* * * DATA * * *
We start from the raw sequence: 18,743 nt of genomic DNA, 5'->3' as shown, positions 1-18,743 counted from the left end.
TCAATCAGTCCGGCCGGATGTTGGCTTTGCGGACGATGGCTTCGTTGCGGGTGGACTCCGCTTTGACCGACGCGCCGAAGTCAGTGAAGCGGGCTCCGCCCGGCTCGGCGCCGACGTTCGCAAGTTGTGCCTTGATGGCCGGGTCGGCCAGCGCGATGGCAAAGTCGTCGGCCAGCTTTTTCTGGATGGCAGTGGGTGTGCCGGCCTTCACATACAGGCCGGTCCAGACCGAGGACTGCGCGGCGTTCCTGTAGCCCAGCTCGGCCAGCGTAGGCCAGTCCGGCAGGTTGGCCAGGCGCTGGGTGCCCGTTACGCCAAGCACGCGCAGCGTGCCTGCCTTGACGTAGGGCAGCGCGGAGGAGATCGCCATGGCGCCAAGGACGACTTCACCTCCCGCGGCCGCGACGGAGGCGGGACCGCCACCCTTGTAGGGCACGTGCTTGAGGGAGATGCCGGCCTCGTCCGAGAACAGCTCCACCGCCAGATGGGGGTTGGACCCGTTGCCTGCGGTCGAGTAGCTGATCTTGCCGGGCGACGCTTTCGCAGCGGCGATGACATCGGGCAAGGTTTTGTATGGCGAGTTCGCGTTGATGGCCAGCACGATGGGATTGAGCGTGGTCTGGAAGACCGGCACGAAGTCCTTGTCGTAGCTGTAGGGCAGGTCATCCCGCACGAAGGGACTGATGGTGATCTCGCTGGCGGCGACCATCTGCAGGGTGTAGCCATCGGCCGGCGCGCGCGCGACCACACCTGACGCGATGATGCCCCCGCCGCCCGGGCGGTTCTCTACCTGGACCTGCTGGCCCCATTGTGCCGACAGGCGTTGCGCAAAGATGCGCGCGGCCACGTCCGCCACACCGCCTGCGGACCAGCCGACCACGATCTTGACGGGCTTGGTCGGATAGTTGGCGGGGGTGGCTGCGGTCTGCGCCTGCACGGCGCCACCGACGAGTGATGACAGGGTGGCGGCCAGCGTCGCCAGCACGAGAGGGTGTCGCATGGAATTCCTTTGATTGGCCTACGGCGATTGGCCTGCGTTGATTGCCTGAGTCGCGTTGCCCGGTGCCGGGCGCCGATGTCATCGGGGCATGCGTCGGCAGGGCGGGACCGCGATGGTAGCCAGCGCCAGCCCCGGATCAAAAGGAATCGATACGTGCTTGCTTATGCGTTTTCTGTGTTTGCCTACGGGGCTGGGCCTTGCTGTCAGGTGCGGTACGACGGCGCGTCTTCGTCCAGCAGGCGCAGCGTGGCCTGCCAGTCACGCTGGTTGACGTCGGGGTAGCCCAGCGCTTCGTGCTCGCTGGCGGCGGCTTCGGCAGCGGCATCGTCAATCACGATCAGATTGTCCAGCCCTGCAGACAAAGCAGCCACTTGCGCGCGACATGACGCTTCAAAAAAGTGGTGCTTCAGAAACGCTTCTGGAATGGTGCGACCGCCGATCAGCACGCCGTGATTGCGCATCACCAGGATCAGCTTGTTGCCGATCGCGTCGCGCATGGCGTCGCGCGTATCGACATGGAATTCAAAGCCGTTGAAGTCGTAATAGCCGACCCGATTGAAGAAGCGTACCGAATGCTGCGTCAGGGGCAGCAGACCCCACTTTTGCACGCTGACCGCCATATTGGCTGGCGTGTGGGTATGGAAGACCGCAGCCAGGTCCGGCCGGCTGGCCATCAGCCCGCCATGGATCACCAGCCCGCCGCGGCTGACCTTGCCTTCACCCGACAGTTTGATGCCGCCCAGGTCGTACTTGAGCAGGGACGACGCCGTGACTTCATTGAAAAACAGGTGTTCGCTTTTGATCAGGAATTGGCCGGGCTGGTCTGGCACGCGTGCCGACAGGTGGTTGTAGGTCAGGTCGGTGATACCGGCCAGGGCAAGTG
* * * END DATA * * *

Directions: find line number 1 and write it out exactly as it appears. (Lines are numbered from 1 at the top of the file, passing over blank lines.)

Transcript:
We start from the raw sequence: 18,743 nt of genomic DNA, 5'->3' as shown, positions 1-18,743 counted from the left end.